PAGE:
Pros advice

Hands-on Review of Callaway's new X2 Hot Golf Clubs Range

2013 was something of resurgence for Callaway Golf; their much-lauded X Hot fairway wood was responsible for an incredible 83% increase in fairway wood sales, which shows the company have found their ‘sweet spot’ heading into the New Year.

And as it was their fairway woods which drew such strong public approval, starting with the Callaway Golf X2 Hot Fairway Woods seems appropriate.


There’s no secret ingredient that has gone into making Callaway’s latest foray into the fairway market remarkable. The new models have thinner faces that produce more golf ball speed (according to Callaway this figure is 1.4mph on average), meaning X2 Hot fairway’s are longer (1.4 yards on average) than its highly-successful predecessor.

Additional weight has been moved lower and pushed forward, with the internal standing wave (this is the design feature Callaway uses to push CG closer to the face) being made larger. MOI on both the Pro and Deep versions has been nicely increased as well.

Any negativity placed on the shoulders of the X2 Fairway will likely stem from the fact that, unlike its predecessor, which was adjustable, Callaway has chosen to forego the method used by themselves as well as many of their competitors and given the X2 a glued hosel. However, the handling and performance of these fairway clubs makes it unlikely to turn anyone off giving them a go.


By and large an underrated golf club, hybrids are still relatively alien to some golfers. However, if any hybrid is going to win a players heart then it’s the Callaway Golf X2 Hot Hybrid.

A thinner face of 28% vs. X Hot that is far better at maintaining distance on mis-hit shots, the hybrid’s crown is also thinner and enjoys lower CG placement with generally less spin. So basically a player is getting a little more distance in their shots with slightly better dispersion patterns. Well worth a try on the greens.

If looks are important to you then you’ll be pleased to know the Callaway X2 Hot Hybrid is soft on the eye. The offset has been reduced to a notable extent and for players who thrive on a really compact, iron-like hybrid, this is ideal.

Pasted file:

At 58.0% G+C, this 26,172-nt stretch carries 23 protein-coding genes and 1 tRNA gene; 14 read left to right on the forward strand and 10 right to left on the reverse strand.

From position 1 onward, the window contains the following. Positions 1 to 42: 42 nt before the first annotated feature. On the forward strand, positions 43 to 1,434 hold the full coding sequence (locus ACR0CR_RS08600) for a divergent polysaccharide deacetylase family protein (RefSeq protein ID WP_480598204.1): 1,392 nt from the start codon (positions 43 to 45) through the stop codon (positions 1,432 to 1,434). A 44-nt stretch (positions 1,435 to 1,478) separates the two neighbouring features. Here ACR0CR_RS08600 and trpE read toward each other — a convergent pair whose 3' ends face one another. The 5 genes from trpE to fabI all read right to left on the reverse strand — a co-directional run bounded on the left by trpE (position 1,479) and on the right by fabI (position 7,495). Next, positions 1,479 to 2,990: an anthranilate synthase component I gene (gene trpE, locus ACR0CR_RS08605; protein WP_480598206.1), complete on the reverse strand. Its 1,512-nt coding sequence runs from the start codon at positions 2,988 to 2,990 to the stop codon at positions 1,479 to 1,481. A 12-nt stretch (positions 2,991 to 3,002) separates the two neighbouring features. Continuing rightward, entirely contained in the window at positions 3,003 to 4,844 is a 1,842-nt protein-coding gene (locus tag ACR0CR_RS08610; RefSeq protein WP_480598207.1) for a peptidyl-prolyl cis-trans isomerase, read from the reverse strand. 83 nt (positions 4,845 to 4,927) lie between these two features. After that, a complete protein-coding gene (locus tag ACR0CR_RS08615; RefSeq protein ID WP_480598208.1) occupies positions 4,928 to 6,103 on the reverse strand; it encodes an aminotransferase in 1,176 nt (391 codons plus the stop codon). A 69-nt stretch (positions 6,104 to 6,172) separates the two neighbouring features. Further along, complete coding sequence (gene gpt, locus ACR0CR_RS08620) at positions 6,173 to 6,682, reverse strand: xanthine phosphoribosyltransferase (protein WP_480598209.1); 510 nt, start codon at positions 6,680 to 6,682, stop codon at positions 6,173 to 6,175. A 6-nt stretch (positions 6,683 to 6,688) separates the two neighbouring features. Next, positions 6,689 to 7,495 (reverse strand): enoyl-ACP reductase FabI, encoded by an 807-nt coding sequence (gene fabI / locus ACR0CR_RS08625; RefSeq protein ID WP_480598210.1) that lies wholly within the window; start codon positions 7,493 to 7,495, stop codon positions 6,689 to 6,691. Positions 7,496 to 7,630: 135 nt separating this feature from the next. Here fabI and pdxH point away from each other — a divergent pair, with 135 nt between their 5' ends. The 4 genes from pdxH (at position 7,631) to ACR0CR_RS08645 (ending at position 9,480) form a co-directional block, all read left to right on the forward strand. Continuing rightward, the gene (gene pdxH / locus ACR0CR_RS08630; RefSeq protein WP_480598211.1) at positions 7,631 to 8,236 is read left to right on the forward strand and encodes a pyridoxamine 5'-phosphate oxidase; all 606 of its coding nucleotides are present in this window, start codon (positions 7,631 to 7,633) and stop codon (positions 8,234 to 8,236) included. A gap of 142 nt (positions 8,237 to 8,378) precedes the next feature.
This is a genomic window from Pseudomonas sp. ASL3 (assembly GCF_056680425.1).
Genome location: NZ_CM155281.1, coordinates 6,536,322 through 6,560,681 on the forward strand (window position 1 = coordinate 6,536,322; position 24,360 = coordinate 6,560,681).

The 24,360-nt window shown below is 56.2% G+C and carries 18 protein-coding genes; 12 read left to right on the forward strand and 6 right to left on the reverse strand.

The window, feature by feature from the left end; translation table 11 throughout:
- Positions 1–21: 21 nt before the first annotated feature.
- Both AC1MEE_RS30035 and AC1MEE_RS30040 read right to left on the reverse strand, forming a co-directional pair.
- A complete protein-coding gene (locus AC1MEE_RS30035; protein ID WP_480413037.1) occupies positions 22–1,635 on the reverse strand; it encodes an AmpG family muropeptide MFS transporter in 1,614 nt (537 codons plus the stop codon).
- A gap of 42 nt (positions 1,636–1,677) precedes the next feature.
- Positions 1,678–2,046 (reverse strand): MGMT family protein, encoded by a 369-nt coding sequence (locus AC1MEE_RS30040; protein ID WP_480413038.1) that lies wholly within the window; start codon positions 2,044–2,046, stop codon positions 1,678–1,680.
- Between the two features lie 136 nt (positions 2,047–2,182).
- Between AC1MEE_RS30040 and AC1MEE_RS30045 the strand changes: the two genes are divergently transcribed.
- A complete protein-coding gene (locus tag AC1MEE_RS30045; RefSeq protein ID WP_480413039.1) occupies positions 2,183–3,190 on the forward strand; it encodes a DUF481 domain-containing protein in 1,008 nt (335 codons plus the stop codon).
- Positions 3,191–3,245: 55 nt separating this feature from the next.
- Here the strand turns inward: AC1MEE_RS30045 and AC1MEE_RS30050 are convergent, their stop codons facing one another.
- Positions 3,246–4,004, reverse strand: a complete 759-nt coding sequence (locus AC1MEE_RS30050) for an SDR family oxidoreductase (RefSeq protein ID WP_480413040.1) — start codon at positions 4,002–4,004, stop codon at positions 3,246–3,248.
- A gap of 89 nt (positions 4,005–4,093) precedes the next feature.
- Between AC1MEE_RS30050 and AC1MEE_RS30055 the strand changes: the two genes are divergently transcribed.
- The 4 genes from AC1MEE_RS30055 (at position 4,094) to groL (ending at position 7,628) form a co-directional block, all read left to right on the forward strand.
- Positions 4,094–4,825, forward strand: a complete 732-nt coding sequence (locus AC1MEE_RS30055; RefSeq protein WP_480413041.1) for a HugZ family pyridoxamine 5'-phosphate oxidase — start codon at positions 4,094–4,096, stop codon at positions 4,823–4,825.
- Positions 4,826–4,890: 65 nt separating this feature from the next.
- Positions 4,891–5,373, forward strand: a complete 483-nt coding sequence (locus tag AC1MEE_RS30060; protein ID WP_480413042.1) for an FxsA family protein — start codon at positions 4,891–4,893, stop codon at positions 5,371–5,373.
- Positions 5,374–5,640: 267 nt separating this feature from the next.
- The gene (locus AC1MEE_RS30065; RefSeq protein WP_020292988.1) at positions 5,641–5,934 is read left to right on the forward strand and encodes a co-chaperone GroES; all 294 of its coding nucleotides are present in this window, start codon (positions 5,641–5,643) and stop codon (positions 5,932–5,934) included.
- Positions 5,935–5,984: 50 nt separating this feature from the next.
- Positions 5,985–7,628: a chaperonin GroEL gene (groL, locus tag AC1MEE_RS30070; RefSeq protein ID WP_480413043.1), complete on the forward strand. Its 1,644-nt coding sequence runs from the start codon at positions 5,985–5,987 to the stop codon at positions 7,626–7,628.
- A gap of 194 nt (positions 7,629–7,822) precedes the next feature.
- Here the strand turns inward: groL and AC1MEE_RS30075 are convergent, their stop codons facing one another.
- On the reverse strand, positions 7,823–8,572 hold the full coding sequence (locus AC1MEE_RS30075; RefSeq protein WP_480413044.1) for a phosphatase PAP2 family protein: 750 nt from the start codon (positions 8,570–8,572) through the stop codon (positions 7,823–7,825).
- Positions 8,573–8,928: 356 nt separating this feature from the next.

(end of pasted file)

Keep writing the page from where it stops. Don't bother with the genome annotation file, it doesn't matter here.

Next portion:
The new version of driver offers the same updated adjustability of Callaway’s wonderful Optiforce Driver, is lighter in construction and unbelievably is even longer than the original X Hot Driver; something a lot of golfers wouldn’t have considered possible.

In Callaway’s player testing, X2 Hot was, on average, 9 yards longer than X Hot while X2 Hot Pro was 4 yards longer than X Hot Pro.

Callaway has made a few pivotal tweaks to the Callaway Golf X2 Hot Driver. The newest model holds a lot more appeal and will surely win over the purists and traditionalists.


There was some debate over how effectively the X Hot performed on the golf course, with many pointing to it being a little on the clunky side. It was big - unquestionably so - and carried some reasonable bulk. It did, however, still manage to maintain plenty of playability and achieve crisp distances.

The redesign sees an iron that has lost much of its excess bulk and yet again maintains a high level of playability and distance. The unsupported faces and undercup channels are a popular design feature right now and Callaway is quick to bring that into play here. Brands such as Callaway, Mizuno and Cobra are using this feature to tackle TaylorMade’s SpeedBlade performance, and it seems to be working.

The X2 Hot is at 44°, the same as Titleist, and might not gain approval from all golfers. But they feature Callaway’s new 30WV Grooves, which are designed to promote additional spin out of the rough, and this should make for a very satisfying counterbalance.

Get the Callaway Golf X2 Hot Driver now

Get the Callaway Golf X2 Hot Fairway Wood now

Get the Callaway Golf X2 Hot Irons now

Get the Callaway Golf X2 Hot Hybrid now